IT IS not necessary to join the chorus of wailing women, whic seems to dominate the airwaves and printed pages these days, in order to be mystified and disturbed about the behavior of American men.
Yes, only a few men approve of the behavior of the Spur Posse in California, the officers-but-not-gentlemen of the Tailhook Association or the clods recently convicted of brutalizing a retarded girl in New Jersey. Fewer yet would seek to emulate it.
But if this kind of behavior is an aberration, it does seem to be getting less aberrant, as are the tasteless anti-women slogans displayed on the sweatshirts and bumper stickers of students at some prestigious universities.
Which is a departure. It is important to recognize that it is a departure because of the claim that it is not, that brutality is traditional male behavior.
A small but vocal contingent of academics and social critics claims that American men, weaned on football and Western movies, are unable to forge relationships that are not based on power, rendering all men potential wife-beaters who participate in a "rape culture."
This mind set (it's no organized conspiracy) exposed itself last January at a press conference warning that more women would be battered on Super Bowl Sunday. There was no evidence for the prediction, but it put to rest any doubt that some people want to blame sexual brutality on traditional male pastimes.
To the extent that their argument means anything at all (and "rape culture" does not), it is nonsense. Most of us managed to grow up, playing ball and idolizing John Wayne, without ever lifting a hand against girl or woman, perhaps because we knew that both the Duke and our coaches would not simply disapprove, but might whup us upside the head just for being discourteous to a lady.
No, things have changed. There is more crude and violent behavior against women than there used to be. Because nothing changes without reason, there are reasons for this change, and they ought to be examined.
One reason is that life in general is cruder than it was a generation or so ago. Perhaps inspired by the movies, obscene speech is now respectable. In some circles, it's more respectable than objection to it. No reasonable person wants to revive censorship.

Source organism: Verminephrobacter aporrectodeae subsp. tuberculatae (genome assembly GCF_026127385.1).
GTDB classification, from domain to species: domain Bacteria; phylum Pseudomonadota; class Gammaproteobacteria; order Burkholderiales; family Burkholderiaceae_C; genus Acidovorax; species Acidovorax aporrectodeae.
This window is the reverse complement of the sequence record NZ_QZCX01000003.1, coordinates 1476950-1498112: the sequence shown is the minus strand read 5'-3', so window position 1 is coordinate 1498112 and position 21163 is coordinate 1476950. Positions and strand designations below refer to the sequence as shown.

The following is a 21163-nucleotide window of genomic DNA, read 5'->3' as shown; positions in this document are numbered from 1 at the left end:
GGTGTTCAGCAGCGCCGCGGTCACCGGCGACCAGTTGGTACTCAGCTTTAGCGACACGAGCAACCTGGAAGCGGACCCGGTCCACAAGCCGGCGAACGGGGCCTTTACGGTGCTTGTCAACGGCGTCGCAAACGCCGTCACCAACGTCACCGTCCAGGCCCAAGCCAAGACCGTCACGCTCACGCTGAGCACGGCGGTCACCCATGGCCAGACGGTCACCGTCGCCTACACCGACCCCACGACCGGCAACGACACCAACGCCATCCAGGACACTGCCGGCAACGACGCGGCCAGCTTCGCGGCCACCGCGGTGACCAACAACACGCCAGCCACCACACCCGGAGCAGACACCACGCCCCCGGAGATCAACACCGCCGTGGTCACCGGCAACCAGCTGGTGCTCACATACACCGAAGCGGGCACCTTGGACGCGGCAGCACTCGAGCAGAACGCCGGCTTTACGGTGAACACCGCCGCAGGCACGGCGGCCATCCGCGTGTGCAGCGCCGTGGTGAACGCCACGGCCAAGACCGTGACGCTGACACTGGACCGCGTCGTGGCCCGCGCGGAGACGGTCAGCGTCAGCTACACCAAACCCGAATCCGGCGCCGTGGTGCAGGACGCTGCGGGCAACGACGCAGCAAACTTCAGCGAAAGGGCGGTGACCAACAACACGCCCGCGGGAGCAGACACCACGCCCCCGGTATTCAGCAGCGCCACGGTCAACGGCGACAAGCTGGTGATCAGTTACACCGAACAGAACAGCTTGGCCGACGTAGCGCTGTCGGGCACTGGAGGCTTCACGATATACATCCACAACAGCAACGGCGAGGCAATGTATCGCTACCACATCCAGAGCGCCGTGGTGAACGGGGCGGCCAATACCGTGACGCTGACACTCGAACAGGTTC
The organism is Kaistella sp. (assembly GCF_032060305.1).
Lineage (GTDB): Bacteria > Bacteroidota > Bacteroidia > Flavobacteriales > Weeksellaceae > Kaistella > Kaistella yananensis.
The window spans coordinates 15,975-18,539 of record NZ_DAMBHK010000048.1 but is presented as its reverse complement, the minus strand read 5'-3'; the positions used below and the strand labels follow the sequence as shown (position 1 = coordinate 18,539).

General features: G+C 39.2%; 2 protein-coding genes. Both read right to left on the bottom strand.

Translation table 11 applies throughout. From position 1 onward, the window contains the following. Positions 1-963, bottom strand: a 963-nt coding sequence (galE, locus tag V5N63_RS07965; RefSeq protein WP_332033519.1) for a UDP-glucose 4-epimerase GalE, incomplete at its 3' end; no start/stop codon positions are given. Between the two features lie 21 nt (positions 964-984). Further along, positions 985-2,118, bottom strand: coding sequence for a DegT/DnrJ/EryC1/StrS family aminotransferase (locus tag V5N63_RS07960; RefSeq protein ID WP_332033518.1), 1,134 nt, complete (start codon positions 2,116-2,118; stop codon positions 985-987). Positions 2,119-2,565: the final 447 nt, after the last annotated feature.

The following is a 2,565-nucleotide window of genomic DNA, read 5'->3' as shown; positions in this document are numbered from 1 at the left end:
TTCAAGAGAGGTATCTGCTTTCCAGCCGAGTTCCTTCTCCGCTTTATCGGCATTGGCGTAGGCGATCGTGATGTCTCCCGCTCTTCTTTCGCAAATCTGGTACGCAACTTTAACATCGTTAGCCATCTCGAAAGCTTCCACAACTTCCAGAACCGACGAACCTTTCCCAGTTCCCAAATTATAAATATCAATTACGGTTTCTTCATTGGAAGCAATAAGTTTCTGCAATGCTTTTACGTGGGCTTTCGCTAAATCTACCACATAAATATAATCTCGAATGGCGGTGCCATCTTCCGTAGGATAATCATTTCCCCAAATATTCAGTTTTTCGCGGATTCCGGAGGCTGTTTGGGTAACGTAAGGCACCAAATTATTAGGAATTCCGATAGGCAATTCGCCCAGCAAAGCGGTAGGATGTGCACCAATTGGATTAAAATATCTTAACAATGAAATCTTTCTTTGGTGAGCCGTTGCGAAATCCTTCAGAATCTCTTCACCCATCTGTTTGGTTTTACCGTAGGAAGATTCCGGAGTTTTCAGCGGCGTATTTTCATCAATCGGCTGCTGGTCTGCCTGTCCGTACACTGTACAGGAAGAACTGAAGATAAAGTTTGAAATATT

But with more freedom and honesty has come more coarseness.
Another reason is that the very success of feminism has made misogyny disreputable. Young people have to be disreputable somehow, so a few young men do it by insulting women. If a sweatshirt proclaiming an obscenity will no longer shock adults, perhaps one shouting "Women Are Property" will do the job.
Then there are feminism's excesses. A grown-up hearing the Chicago professor's "Marxist critique of the Miss Universe Contest" as an example of the "child molester's school of femininity" can laugh and remember never to take college professors seriously. An adolescent might respond less temperately, concluding that he and his fellows are being put upon, requiring a counteroffensive.
Wherein lies the biggest change of all. Americans increasingly see themselves as part of some grouplet beset by all the other grouplets. By race, sex, religion, ethnicity, region, profession (just listen to the doctors and lawyers whine) or some less specific demarcation, it's us against everyone else.
This is a legacy of both conservatives and liberals. The essence of Ronald Reagan's philosophy was revealed by its political strategy of using "wedge issues" to pit groups against one another. And one school of liberalism, ironically the school to which feminism belongs, calls itself "multicultural" but is actually separatist. It views people as members of tribes, not citizens of a commonwealth.
Exacerbating this sentiment among some young men is the all-volunteer armed force. Combat pilots such as those in the Tailhook group always developed an esprit de corps. Back when every young man might be called to serve, those who were called were less likely to consider themselves a breed apart. Conversation in the barracks was hardly fit for ladies, or gentlemen for that matter, but for all our vulgarity, none of us would have called women "property," because we never thought of them that way. We were too insecure about our girlfriends and too loyal to our mothers.
Reasons are not excuses, and this partial list of reasons does not explain everything. But it does seem likely that more young men are vile toward women because both men and women increasingly see each other as members of competing constituencies, not as companions.
Besides, even a partial effort at understanding is better than more whining, which will never remind young men that, as both a good coach and John Wayne would have told them, crudeness and coercion are downright unmanly.
Jon Margolis is a columnist for the Chicago Tribune.